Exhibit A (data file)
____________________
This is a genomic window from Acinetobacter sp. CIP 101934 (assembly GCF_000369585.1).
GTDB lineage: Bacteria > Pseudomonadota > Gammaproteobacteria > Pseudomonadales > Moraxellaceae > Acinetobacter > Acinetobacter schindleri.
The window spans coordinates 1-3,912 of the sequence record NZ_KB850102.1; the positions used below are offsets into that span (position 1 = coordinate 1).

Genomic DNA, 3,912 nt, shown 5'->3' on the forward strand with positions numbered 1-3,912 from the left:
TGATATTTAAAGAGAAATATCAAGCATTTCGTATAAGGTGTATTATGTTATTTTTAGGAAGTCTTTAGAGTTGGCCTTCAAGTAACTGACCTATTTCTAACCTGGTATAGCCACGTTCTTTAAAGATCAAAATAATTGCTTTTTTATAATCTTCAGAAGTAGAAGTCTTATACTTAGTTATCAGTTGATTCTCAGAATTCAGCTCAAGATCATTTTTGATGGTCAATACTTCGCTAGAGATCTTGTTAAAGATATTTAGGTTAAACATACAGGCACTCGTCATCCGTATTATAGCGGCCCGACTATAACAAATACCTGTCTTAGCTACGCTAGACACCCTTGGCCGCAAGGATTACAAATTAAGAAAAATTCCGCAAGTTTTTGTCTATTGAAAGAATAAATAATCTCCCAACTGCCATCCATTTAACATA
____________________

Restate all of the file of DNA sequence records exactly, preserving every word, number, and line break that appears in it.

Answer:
This is a genomic window from Acinetobacter sp. CIP 101934 (assembly GCF_000369585.1).
GTDB lineage: Bacteria > Pseudomonadota > Gammaproteobacteria > Pseudomonadales > Moraxellaceae > Acinetobacter > Acinetobacter schindleri.
The window spans coordinates 1-3,912 of the sequence record NZ_KB850102.1; the positions used below are offsets into that span (position 1 = coordinate 1).

Genomic DNA, 3,912 nt, shown 5'->3' on the forward strand with positions numbered 1-3,912 from the left:
TGATATTTAAAGAGAAATATCAAGCATTTCGTATAAGGTGTATTATGTTATTTTTAGGAAGTCTTTAGAGTTGGCCTTCAAGTAACTGACCTATTTCTAACCTGGTATAGCCACGTTCTTTAAAGATCAAAATAATTGCTTTTTTATAATCTTCAGAAGTAGAAGTCTTATACTTAGTTATCAGTTGATTCTCAGAATTCAGCTCAAGATCATTTTTGATGGTCAATACTTCGCTAGAGATCTTGTTAAAGATATTTAGGTTAAACATACAGGCACTCGTCATCCGTATTATAGCGGCCCGACTATAACAAATACCTGTCTTAGCTACGCTAGACACCCTTGGCCGCAAGGATTACAAATTAAGAAAAATTCCGCAAGTTTTTGTCTATTGAAAGAATAAATAATCTCCCAACTGCCATCCATTTAACATA